1st District Rep. Chellie Pingree, a Democrat, is seeking re-election to the U.S. House. Credit: Robert F. Bukaty | AP

Voters in Maine’s 1st Congressional District have three distinct choices for their representative in Congress.

Democrat Chellie Pingree is running for her sixth term representing the southern and coastal district. Republican Mark Holbrook, a therapist, is challenging Pingree for a second time, after garnering 42 percent of the vote to Pingree’s 58 percent in 2016. Independent Marty Grohman, a two-term state lawmaker and businessman, rounds out the trio.

Pingree, a former state lawmaker and business owner, has ably represented the 1st District with a focus on farming, veterans and health care. She has served on the powerful House Appropriations Committee for six years. With Democrats in the minority in the House for the last four years, Pingree has worked with Republicans on diverse issues, ranging from prescription drug prices to funding for the arts. If Democrats win control of the U.S. House in this election, Pingree will be well positioned to be influential on issues and funding important to Maine.

No matter which party controls the House, she will continue to be an important voice and vote for issues important to Maine — affordable health care and health insurance, strong environmental protection regulations, reasonable but not punitive immigration laws, among many others. She will continue to oppose Republican efforts to rollback the Affordable Care Act’s patient protections and to make cuts to Social Security and Medicare to pay for tax cuts.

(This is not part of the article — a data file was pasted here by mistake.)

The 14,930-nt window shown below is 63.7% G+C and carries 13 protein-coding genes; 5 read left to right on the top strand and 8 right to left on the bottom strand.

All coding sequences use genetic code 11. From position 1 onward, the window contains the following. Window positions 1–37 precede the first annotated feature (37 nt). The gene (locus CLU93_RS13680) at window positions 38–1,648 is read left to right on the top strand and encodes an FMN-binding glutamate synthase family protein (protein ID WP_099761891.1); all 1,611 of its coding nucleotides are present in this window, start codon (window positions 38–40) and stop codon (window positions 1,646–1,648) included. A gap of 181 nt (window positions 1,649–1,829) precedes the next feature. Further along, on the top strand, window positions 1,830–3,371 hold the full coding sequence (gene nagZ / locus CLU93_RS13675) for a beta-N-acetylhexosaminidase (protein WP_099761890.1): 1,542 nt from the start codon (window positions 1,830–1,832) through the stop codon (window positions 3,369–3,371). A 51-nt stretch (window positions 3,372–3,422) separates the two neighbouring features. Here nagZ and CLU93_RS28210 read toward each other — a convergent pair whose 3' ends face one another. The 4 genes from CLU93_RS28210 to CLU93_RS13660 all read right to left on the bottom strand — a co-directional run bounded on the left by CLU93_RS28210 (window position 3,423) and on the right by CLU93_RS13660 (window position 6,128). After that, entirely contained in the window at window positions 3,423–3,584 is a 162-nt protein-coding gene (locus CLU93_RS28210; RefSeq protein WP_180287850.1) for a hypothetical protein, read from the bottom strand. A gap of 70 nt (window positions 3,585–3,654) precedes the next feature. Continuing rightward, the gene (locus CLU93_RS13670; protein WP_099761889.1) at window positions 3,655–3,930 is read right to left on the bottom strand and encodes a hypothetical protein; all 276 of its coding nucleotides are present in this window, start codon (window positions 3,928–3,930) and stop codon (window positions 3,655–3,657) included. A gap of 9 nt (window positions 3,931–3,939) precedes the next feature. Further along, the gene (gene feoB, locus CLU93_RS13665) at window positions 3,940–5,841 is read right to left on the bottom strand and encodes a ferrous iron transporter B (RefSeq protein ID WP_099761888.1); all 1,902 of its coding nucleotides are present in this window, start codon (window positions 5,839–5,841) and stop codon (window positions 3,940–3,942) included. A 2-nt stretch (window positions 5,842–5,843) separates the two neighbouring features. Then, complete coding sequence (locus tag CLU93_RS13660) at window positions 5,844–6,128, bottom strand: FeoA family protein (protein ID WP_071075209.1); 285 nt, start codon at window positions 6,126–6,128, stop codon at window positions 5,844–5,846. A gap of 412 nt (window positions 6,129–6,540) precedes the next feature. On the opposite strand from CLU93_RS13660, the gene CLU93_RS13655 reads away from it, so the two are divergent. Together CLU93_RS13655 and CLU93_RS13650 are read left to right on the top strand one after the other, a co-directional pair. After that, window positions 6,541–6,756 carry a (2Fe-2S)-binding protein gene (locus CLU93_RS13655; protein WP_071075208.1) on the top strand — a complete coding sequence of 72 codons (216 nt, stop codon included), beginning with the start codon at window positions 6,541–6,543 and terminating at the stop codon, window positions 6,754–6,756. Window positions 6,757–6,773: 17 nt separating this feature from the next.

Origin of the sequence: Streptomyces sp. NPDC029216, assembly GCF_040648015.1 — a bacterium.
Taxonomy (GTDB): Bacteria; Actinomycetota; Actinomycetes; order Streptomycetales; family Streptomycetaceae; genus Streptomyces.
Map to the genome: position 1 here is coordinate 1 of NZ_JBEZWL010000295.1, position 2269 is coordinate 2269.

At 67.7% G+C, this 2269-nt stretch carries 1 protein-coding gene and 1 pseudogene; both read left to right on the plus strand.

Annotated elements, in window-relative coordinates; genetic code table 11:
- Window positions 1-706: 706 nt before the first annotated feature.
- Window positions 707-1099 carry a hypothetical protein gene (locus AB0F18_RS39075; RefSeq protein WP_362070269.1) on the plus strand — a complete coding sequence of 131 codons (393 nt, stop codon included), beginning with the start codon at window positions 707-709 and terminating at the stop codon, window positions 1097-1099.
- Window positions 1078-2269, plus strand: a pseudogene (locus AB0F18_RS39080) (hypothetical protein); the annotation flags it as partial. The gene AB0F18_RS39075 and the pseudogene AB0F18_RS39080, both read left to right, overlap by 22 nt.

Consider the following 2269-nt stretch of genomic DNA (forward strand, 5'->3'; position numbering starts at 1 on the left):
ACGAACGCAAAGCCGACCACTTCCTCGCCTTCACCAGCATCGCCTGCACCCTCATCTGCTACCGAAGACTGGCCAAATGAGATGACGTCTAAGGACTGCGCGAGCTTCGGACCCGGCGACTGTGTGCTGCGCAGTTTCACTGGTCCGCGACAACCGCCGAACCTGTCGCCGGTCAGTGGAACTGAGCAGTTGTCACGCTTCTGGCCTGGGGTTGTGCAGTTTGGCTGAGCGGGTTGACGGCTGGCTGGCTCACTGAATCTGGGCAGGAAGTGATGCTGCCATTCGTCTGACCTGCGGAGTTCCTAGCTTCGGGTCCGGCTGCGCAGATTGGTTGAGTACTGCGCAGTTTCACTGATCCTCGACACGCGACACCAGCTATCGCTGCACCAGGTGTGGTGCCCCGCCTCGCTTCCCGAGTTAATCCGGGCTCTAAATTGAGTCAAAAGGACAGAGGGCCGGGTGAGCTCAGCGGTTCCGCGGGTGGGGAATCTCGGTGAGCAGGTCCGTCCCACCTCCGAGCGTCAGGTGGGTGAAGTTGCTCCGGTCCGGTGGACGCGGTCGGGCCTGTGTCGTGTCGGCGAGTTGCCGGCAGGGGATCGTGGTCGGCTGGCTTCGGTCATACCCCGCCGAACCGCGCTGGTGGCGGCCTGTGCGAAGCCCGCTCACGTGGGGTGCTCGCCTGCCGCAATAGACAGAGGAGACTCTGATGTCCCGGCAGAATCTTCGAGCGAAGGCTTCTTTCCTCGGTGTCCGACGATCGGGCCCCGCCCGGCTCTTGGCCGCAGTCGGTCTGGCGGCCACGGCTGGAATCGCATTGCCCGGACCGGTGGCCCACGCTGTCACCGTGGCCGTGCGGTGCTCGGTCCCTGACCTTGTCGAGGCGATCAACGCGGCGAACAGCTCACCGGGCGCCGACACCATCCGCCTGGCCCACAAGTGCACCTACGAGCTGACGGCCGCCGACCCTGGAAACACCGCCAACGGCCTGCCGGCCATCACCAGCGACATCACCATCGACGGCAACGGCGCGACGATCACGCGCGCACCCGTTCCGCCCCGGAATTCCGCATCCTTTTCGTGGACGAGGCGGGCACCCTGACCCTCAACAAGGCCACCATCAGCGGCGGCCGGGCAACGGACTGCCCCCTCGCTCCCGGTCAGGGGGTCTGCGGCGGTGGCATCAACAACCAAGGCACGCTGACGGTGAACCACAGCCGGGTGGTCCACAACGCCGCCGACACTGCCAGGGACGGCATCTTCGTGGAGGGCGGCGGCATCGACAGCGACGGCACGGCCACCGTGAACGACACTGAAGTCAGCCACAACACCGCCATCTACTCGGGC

She is worthy of 1st District voters’ first choice in November’s election.

Ranked-choice voting will be used in this race, opening the door for Grohman, who left the Democratic Party in 2017 because he said party affiliations often made lawmakers take votes that were not in the state’s best interest.

As an independent, Grohman aligns with Democrats on some issues — he says the ACA should be fixed, not repealed, and he supports criminal justice reform — and Republicans on others — he believes the GOP tax cuts have worked to create jobs and bring companies back to America.

His pledge to not caucus with either political party in Congress, however, could leave the 1st District with little representation except when his vote was needed if a tally was extremely close.

Again this year, the Maine Republican Party has failed moderate voters in southern Maine by not building up a cadre of qualified, reasonable candidates who would be able to win a primary and seriously challenge Pingree. The district leans Democratic, but by failing to put up serious candidates, the party is disenfranchising a large percentage of voters.

Holbrook, who sounds much more reasonable in conversation than his nasty social media posts would suggest, is at the far right of the GOP. He calls for sealing America’s borders, to keep out “narcoterrorists,” as part of the solution to the opioid crisis. He says people with pre-existing conditions will simply have to pay more for health insurance.

His pledge to hold monthly town halls in the district is a good one.

Pingree has put her influence to good use in recent years as a member of the minority party in a challenging political environment. She deserves to return to Washington, D.C., where she will continue to ably represent Maine’s 1st District.

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